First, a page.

Oxford Bibliographies Online: More Rant Than Review
Oxford is certainly adding value to the work of the scholars who write the content for the OBO. There is significant organizational work (anyone who has edited a scholarly journal knows all about the cat-herding involved) and technical work; I imagine the academics who edit the Subjects do most of the editorial work, and the peer reviewers are minimally compensated. The product looks good and should be easy to use (we haven’t requested a trial). But is Oxford adding value to the tune of $1000 per subject per year? My beloved Jenkins cost me about $40, in paperback (I bought a personal copy), and I don’t have to pay for it annually.

Sony Has Dave Farrow Reading Aloud to Promote Its Readers & Help Canadian Libraries

Dave Farrow, who overcame dyslexia and ADHD to become a world-famous speed reader and Guinness World Record holder, is living and reading in a front window display at the Sony Centre in Toronto. For every book he reads, Sony will donate 2 Reader™ digital books to public libraries across Canada. Watch live on Facebook.

Beginning this past Tuesday, consumers were and are invited to view Farrow's progress and additional world record attempts online (also via Facebook). If you're in the Toronto area, you can also visit the newly renovated Sony Centre for the Performing Arts in person at One Front Street East in Toronto at the south-east corner of Yonge and Front Streets, where Farrow will be reading and living from September 7 through 24th. Consumers who visit the Sony Centre can receive an in-person demonstration of the new Reader Pocket and Touch Editions, "relief-read" for Dave Farrow, enter to win great prizes, and enjoy free frozen yogurt bars from 10:30-1pm daily.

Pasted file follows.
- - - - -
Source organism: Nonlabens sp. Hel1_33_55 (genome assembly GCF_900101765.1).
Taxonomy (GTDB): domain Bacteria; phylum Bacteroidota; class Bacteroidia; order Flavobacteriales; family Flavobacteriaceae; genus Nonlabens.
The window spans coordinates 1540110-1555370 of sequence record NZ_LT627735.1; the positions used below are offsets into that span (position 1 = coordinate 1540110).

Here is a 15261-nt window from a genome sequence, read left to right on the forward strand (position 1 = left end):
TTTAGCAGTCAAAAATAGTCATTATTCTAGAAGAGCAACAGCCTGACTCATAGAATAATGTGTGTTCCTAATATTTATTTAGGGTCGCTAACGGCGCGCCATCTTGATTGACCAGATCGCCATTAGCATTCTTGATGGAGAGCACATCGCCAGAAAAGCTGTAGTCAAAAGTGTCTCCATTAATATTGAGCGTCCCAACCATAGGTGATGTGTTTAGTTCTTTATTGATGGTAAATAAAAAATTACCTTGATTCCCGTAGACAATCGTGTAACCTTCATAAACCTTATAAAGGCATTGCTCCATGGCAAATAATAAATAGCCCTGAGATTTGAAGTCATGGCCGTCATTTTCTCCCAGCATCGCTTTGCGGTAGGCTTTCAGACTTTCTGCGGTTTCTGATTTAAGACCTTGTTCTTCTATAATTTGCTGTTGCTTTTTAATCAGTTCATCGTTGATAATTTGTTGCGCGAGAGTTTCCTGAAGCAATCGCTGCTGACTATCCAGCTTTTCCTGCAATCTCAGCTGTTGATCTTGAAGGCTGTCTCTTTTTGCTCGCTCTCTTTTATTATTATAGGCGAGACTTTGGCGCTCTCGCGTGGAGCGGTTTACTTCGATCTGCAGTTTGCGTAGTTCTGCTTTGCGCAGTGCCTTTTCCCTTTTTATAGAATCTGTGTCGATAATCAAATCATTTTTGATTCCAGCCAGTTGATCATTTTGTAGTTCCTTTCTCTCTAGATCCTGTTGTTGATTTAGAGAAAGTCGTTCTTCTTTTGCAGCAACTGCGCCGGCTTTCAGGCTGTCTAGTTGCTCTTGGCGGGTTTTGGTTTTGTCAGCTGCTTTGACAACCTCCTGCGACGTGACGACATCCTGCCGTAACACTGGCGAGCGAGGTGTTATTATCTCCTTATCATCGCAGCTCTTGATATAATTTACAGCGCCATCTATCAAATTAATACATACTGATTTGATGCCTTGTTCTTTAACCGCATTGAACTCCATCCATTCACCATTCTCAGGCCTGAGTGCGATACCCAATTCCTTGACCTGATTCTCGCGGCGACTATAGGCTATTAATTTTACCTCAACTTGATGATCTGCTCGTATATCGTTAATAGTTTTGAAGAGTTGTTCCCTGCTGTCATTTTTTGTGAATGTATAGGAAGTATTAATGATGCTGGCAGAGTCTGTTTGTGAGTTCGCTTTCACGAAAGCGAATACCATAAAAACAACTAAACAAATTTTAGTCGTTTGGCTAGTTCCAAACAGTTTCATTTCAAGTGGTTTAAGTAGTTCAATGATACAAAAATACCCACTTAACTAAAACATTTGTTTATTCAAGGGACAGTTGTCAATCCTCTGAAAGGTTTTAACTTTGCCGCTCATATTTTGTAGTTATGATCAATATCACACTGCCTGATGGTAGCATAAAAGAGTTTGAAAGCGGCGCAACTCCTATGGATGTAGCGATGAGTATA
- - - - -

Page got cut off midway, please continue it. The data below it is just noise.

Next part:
Watch the Net Neutrality FCC Hearings Thursday Night

Note from Senator Al Franken of MN:

A few weeks ago, Google and Verizon announced a proposed policy framework that they claimed would protect net neutrality, but it does not apply to wireless Internet services. It does not protect net neutrality -- it undermines it.

We've set up a special link so you can watch the hearing, courtesy of the UpTake -- it starts at 6:00 Central Time (7:00 Eastern) tonight.

Please invite your friends to watch by Tweeting and posting to Facebook. This is a big opportunity for us to stand up for net neutrality -- and stand up to big corporations who want to own the flow of information in America.

Not a Day Passes Without Changes in the eBook Market

The maker of a once-hyped e-reader composed of plastic has ended plans to market the device after a sharp drop in the price of Inc.'s (AMZN) Kindle.

Plastic Logic, a startup firm based in Mountain View, CA pulled the plug on its Que e-reader in a widely expected move late Tuesday. The company postponed the release date of the Que several times and canceled preorders in June, triggering speculation that the device would never reach the market. Wall Street Journal reports.

The Que was supposed to be released early this year, but at a starting price of $650, it was unlikely to generate sufficient sales. Consumers can now buy an Amazon Kindle for as little as $139 or spend $500 on an Apple (AAPL) iPad tablet computer that's more powerful but not much bigger than the Que.